Obama thinks litmus test may be good after all

Reversing a decision announced only Tuesday, President Obama said he will require a litmus test of potential Supreme Court nominees, as well as other analyses of their chemical composition.    

“Upon further reflection, I think it is important that we know whether the nation’s next justice is acidic, alkaline or neutral,” Obama told reporters at the White House. “There must be both a proper pH balance as well as an ideological balance on our highest court.”    

Each of the leading candidates will be required to lick a purple piece of litmus paper to see if it turns blue, indicating they are primarily base, or red, indicating an acid tendency. In the interest of health, a separate strip of paper will be used for each potential nominee, though Administration officials were quick to stress that none of the nine were suspected of having any saliva-borne diseases.    

The current makeup of the Court includes four justices who are alkali and four who are acidic, so the new appointee could hold a swing vote in any future cases that rely on acid-base chemistry. One such case currently under review — Acid Washing vs. Eighties Jeans — could be immediately impacted by the appointment to fill the seat of retiring justice John Paul Stevens.    

The screening process, parts of which are already under way, was last used during Senate consideration of the nomination of Judge Clarence Thomas. Despite controversial claims that Thomas had sexually harassed members of his staff, he was ultimately confirmed when his litmus result came back green, a rare outcome indicating his body is composed primarily of the element chlorine. Senators who had opposed his appointment gave up the fight when they realized he could be in charge of maintaining the Supreme Court’s swimming pool.    

Most of the typical human body is made up of oxygen, which comprises roughly two-thirds of our mass. Carbon is second at 18%, followed by hydrogen at 10%, nitrogen at 3%, calcium at 2% and phosphorus at 1%. Since most Obama nominees are far superior to typical humans, it’s expected that results will show several with significant amounts of precious metals. Those who aren’t vetted to the next stage in the consideration process can at least be commercially mined for their elements.    

A report already leaked to the New York Times showed that Diane Wood, a federal judge for the U.S. Court of Appeals’ Seventh Circuit, contained significant amounts of strontium and molybdenum. Sidney Thomas of the Ninth Circuit is packed with manganese, cobalt and bromine, while Michigan Gov. Jennifer Granholm contains more zinc and fluorine than the average American.    

Janet Napolitano, who many considered an early favorite for the appointment, has reportedly already been eliminated because she contains not only iodine and selenium but also significant amounts of garlic and meat sauce, which could place her in a potentially divisive  bloc with conservative Antonin Scalia in any decisions where the Court might order in late-night pizzas.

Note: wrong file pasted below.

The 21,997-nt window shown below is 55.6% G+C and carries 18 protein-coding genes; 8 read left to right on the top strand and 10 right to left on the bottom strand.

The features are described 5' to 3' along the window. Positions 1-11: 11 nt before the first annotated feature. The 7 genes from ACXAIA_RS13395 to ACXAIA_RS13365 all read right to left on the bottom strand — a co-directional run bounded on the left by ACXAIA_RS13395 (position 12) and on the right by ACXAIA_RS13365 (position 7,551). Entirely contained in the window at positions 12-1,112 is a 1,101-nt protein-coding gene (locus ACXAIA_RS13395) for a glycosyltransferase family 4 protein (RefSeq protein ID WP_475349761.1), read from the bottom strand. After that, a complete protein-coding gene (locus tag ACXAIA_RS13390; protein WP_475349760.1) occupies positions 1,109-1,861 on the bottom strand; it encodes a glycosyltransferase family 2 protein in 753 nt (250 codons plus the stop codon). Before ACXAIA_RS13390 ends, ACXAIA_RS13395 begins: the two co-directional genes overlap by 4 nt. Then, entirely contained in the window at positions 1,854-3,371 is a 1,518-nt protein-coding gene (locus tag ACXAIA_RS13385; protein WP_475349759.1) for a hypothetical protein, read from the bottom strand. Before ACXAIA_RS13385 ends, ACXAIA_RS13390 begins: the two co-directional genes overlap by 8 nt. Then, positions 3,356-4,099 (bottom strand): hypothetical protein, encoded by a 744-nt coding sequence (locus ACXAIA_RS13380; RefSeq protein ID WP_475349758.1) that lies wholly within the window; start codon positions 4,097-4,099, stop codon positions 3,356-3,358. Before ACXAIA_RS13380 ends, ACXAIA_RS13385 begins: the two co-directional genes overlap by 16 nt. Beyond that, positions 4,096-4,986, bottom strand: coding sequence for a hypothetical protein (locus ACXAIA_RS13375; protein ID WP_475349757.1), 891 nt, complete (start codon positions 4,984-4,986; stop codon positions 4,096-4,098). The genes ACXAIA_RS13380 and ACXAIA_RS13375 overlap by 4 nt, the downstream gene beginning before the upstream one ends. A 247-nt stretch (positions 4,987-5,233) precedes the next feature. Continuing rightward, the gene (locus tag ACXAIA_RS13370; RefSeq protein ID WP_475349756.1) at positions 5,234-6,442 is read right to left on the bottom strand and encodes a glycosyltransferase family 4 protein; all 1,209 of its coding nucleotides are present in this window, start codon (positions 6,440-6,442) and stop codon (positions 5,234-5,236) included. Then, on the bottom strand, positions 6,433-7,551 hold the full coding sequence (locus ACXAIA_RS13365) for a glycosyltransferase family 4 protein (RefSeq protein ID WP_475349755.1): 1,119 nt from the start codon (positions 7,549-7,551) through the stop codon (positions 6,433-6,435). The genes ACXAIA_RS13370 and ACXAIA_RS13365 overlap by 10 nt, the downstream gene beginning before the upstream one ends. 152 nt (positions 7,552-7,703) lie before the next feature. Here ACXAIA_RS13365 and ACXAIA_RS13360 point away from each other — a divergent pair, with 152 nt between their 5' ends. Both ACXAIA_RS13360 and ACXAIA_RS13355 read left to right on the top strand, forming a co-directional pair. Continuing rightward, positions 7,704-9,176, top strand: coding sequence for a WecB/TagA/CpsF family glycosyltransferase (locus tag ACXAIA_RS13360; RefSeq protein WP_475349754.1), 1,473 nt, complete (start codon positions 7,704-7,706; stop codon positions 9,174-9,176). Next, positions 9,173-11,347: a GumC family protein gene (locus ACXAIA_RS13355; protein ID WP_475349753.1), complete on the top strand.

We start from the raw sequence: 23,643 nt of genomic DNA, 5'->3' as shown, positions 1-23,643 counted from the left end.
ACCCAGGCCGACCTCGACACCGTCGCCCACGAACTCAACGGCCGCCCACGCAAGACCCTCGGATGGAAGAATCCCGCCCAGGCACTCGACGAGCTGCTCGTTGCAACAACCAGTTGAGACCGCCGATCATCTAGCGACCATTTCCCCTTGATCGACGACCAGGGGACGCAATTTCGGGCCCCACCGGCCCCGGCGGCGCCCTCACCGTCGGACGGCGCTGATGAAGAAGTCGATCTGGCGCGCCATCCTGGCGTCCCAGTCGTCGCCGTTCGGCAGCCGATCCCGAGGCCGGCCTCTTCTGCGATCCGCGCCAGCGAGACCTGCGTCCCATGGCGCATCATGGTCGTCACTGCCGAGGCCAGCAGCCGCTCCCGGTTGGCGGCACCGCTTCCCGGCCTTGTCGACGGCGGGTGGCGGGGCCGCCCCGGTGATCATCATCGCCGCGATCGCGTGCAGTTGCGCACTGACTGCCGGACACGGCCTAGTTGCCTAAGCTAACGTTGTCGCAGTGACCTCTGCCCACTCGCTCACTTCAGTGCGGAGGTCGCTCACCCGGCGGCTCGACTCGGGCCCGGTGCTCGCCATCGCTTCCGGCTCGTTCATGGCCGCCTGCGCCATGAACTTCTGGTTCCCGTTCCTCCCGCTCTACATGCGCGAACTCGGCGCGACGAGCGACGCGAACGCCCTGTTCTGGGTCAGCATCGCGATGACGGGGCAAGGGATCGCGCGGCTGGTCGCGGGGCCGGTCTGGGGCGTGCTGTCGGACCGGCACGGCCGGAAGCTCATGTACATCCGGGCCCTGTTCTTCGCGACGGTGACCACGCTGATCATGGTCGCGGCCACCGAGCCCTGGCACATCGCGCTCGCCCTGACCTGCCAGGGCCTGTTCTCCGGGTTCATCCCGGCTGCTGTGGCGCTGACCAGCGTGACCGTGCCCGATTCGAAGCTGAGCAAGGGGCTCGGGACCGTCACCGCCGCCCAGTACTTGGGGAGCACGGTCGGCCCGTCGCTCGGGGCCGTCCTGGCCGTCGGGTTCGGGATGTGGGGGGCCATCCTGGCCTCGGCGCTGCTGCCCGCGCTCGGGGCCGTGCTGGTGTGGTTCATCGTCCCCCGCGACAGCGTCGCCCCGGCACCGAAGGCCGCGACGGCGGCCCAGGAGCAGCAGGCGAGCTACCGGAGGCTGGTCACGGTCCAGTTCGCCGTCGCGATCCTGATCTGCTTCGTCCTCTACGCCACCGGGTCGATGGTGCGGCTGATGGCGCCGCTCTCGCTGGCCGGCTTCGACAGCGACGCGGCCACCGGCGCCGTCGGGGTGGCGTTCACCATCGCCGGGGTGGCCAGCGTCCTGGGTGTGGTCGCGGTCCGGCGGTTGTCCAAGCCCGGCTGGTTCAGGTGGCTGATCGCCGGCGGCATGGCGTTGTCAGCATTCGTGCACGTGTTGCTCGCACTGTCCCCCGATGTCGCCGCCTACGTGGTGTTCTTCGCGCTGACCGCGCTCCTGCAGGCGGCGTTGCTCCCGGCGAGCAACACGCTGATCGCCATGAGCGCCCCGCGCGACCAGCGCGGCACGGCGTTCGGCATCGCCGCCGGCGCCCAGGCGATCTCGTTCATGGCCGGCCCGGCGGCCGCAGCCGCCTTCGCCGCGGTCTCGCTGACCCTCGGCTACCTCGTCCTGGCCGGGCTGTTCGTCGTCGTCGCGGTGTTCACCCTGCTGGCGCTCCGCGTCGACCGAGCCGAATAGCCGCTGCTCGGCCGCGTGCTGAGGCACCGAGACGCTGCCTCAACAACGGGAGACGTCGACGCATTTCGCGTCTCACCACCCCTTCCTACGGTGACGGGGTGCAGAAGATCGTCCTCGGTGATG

Besides the litmus test, the judges will be given a clinistrips test, to gauge sugar in their urine, the Van Slyke determination test for specific amino acids, and the bicinchoninic acid assay test to check their protein levels.    

“It is a little invasive, but I understand that the President and the Senate want to know everything about our backgrounds,” said candidate Leah Ward Sears, who is chief justice of the Georgia State Supreme Court and also rich in iron. “I’ve been meaning to get the iodoform reaction test that indicates the presence of methyl ketones, or compounds which can be oxidized into methyl ketones, but I’ve just been so busy lately. My chemical makeup is an open book.”    

It was reported, however, that at least one potential nominee, solicitor general Elena Kagan, objected to the destructive nature of several of the tests. She told associates she preferred not to have a finger removed so it could be tested for borax, halides and esters. She later relented when White House Chief of Staff Rahm Emanuel pointed out that she would still have nine other fingers left.    

Martha Minow, current dean of the Harvard Law School, said she was confident she would pass the litmus test because of her background in academia. Told it was not that kind of test, Minow said, “Oh.”    

Administration spokesperson Robert Gibbs emphasized that, regardless of where each candidate fell on the acid/base scale, what was most important was that a nominee’s views be consistent with those of the president on how the Constitution should be interpreted.    

“We won’t automatically rule out anybody who is mostly acidic,” Gibbs said. “But we do need to remember that a nominee must be acceptable to the president’s base.”    

“His ‘base’ — get it?” Gibbs continued. “It’s a joke.”

Federal judge Diane Wood is chock full of strontium and molybdenum, and her smile shows it

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3 Responses to “Obama thinks litmus test may be good after all”

  1. Paul Dixon Says:

    Brilliant, Davis. This one needs to be picked up by the national press.

  2. tom1950 Says:

    I definitely agree with Paul. This one is a keeper. I’ll probably send the URL to many of my friend.

    T.O.M.

  3. tychy Says:

    um, but surely the acids and alkalis would all cancel each other out, leading to bland “neutral” judgements… you need to introduce a justice made of potassium to really get the sparks flying.

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